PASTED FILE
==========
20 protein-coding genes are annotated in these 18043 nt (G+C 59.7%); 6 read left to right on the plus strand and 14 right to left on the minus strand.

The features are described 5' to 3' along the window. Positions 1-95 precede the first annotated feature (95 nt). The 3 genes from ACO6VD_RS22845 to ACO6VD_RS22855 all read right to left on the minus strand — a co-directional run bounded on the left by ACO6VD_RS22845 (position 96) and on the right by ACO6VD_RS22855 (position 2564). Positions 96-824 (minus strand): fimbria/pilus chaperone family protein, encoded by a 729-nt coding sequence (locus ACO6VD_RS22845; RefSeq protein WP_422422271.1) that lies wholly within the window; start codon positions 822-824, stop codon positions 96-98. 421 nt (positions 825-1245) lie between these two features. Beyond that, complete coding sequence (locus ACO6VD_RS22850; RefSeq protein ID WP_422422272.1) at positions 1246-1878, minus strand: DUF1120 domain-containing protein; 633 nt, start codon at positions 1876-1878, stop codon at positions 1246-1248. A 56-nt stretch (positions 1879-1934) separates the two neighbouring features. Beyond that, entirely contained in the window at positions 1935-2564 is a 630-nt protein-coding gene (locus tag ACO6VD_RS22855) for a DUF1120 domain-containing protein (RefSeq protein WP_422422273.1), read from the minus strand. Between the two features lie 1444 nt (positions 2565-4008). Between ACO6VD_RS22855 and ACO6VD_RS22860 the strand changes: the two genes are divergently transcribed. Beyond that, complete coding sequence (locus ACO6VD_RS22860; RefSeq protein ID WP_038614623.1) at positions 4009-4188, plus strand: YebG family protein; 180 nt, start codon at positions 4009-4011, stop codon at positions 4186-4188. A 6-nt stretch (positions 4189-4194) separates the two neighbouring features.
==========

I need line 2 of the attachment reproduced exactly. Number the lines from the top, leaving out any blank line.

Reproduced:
The features are described 5' to 3' along the window. Positions 1-95 precede the first annotated feature (95 nt). The 3 genes from ACO6VD_RS22845 to ACO6VD_RS22855 all read right to left on the minus strand — a co-directional run bounded on the left by ACO6VD_RS22845 (position 96) and on the right by ACO6VD_RS22855 (position 2564). Positions 96-824 (minus strand): fimbria/pilus chaperone family protein, encoded by a 729-nt coding sequence (locus ACO6VD_RS22845; RefSeq protein WP_422422271.1) that lies wholly within the window; start codon positions 822-824, stop codon positions 96-98. 421 nt (positions 825-1245) lie between these two features. Beyond that, complete coding sequence (locus ACO6VD_RS22850; RefSeq protein ID WP_422422272.1) at positions 1246-1878, minus strand: DUF1120 domain-containing protein; 633 nt, start codon at positions 1876-1878, stop codon at positions 1246-1248. A 56-nt stretch (positions 1879-1934) separates the two neighbouring features. Beyond that, entirely contained in the window at positions 1935-2564 is a 630-nt protein-coding gene (locus tag ACO6VD_RS22855) for a DUF1120 domain-containing protein (RefSeq protein WP_422422273.1), read from the minus strand. Between the two features lie 1444 nt (positions 2565-4008). Between ACO6VD_RS22855 and ACO6VD_RS22860 the strand changes: the two genes are divergently transcribed. Beyond that, complete coding sequence (locus ACO6VD_RS22860; RefSeq protein ID WP_038614623.1) at positions 4009-4188, plus strand: YebG family protein; 180 nt, start codon at positions 4009-4011, stop codon at positions 4186-4188. A 6-nt stretch (positions 4189-4194) separates the two neighbouring features.